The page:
I'm reading these slides that present Hindley-Milner type inference. In the system HM, we have the following let rule:

$\dfrac{\Gamma \vdash t:S \;\; \Gamma,x:S \vdash t':T }{\Gamma \vdash \text{let} \, x = t \, \text{in} \, t':T}$

Here $S$ is a type scheme, i.e $S ::= S | \forall a. S$, which allows polymophism only on let expressions. Then, the following let rule is proposed for a system HM':

$\dfrac{\Gamma \vdash t:T \;\; \Gamma \vdash [t|x]t':U }{\Gamma \vdash \text{let} \, x = t \, \text{in} \, t':U}$

so all the occurrences of the binding are replaced and the result needs to be type checked. There is a theorem relating the two approaches:

$\Gamma \vdash_{HM} t:S \iff \Gamma \vdash_{HM'} t: S$

and as a consequence the following corollary is established:

Let $t^*$ be the result of expanding all let's in $t$ according to the rule. $let \, x = t \, \text{in} \, t' \to [t|x]t'$. Then, $\Gamma \vdash_{HM} t:T \implies \Gamma \vdash_{F_1} t^*: T$. Furthermore, if every let-bound name is used at least once, we also have the reverse $\Gamma \vdash_{F_1} t^*: T \implies \Gamma \vdash_{HM} t:T $.

Here $F_1$ is the simply-typed lambda-calculus.

I would like to gain some intuition on why this reverse direction holds. How does a let-bound name that is not used affect typing? Any reference is also appreciated.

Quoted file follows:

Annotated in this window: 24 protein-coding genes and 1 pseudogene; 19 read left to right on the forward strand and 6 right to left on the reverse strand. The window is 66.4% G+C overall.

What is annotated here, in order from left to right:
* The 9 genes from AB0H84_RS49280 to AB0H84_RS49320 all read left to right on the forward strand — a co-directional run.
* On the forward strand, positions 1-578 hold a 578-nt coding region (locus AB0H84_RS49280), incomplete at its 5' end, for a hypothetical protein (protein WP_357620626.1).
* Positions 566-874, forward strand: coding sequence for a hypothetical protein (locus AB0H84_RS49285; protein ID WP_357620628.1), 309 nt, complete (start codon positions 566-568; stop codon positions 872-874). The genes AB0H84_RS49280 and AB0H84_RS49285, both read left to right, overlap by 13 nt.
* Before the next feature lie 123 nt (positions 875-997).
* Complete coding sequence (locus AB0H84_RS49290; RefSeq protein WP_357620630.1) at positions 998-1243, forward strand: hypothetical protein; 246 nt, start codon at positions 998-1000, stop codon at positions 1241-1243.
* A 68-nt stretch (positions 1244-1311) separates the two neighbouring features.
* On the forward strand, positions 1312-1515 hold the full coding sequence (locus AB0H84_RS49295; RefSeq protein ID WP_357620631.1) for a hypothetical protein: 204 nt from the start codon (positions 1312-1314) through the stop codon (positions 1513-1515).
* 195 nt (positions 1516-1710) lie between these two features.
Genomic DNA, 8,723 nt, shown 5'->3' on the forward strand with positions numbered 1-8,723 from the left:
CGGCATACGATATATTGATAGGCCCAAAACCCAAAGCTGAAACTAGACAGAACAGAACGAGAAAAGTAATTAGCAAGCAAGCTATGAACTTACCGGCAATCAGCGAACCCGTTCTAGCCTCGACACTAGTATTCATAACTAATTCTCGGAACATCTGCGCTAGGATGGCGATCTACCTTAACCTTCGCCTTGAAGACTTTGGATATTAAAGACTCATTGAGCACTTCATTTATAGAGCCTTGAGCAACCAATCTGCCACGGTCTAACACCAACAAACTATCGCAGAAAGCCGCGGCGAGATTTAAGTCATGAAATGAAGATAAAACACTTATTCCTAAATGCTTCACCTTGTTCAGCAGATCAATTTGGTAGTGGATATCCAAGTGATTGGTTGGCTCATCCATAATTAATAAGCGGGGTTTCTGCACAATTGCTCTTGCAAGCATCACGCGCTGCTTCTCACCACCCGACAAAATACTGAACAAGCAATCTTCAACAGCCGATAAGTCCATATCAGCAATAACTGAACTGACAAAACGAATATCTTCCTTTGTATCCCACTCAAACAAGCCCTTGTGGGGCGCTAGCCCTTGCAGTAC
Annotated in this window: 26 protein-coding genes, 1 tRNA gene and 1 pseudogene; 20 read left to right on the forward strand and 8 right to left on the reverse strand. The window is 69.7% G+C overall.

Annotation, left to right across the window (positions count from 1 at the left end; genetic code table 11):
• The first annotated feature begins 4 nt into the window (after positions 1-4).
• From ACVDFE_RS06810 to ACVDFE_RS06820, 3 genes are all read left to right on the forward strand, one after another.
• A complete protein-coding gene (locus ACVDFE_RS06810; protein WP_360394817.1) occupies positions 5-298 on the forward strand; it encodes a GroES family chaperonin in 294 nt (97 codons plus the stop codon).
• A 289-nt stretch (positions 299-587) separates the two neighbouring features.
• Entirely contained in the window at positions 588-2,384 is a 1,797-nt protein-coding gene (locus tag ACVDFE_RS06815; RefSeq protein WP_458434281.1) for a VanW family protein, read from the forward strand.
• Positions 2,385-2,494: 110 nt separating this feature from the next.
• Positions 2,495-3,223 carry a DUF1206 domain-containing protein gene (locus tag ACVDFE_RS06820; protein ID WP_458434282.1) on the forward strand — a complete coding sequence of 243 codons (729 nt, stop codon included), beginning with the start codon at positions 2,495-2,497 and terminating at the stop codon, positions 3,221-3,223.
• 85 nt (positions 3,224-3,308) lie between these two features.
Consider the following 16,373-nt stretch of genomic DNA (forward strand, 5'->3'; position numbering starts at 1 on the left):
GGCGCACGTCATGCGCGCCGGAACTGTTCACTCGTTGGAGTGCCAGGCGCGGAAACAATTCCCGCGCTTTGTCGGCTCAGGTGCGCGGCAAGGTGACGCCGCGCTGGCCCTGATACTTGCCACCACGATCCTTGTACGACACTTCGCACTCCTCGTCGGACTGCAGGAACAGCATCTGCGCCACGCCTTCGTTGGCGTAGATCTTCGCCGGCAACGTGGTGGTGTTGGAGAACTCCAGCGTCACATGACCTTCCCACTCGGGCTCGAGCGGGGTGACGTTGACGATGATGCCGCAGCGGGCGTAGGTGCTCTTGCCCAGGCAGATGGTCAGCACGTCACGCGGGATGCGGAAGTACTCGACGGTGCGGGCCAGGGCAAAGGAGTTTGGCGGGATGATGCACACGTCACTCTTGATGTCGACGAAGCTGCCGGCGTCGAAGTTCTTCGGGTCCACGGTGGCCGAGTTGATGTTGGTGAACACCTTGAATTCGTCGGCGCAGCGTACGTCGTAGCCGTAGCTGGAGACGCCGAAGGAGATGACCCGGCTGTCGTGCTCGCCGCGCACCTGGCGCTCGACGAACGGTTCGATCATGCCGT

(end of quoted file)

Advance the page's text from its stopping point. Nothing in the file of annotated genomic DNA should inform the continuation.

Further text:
• $\begingroup$ Presumably, in $F_1$ a $\lambda$-abstraction is not annotated with a type, i.e., it's written as $\lambda x . t$ (as opposed to $\lambda (x : T) . t$)? $\endgroup$ Jan 6, 2020 at 16:40

1 Answer 1


I think something somewhat trivial is happening here, that is if the let binding is not used, then you can let bind an ill-typed term, e.g. if:

$t =\ $let x = (if 3 then 4 else false) in 5

then $t^* =\ $ 5 which is well-typed in $\mathrm{HM}$, even though t is not. If every let-binding is used, though, then this pathology can't happen.

  • $\begingroup$ I'm curious therefore where would find a proof of the statement of the theorem $\endgroup$ Jan 15, 2020 at 9:15
  • $\begingroup$ @Rodrigo If it's not in TAPL, then I'm not sure. It's a pretty good exercise though... $\endgroup$
    – cody
    Jan 15, 2020 at 13:04
  • $\begingroup$ I should add that it follows pretty straightforwardly from the lemma that every subterm of a well-typed term is well-typed in STLC, which is a classic lemma to be found in TAPL. $\endgroup$
    – cody
    Jan 15, 2020 at 13:05

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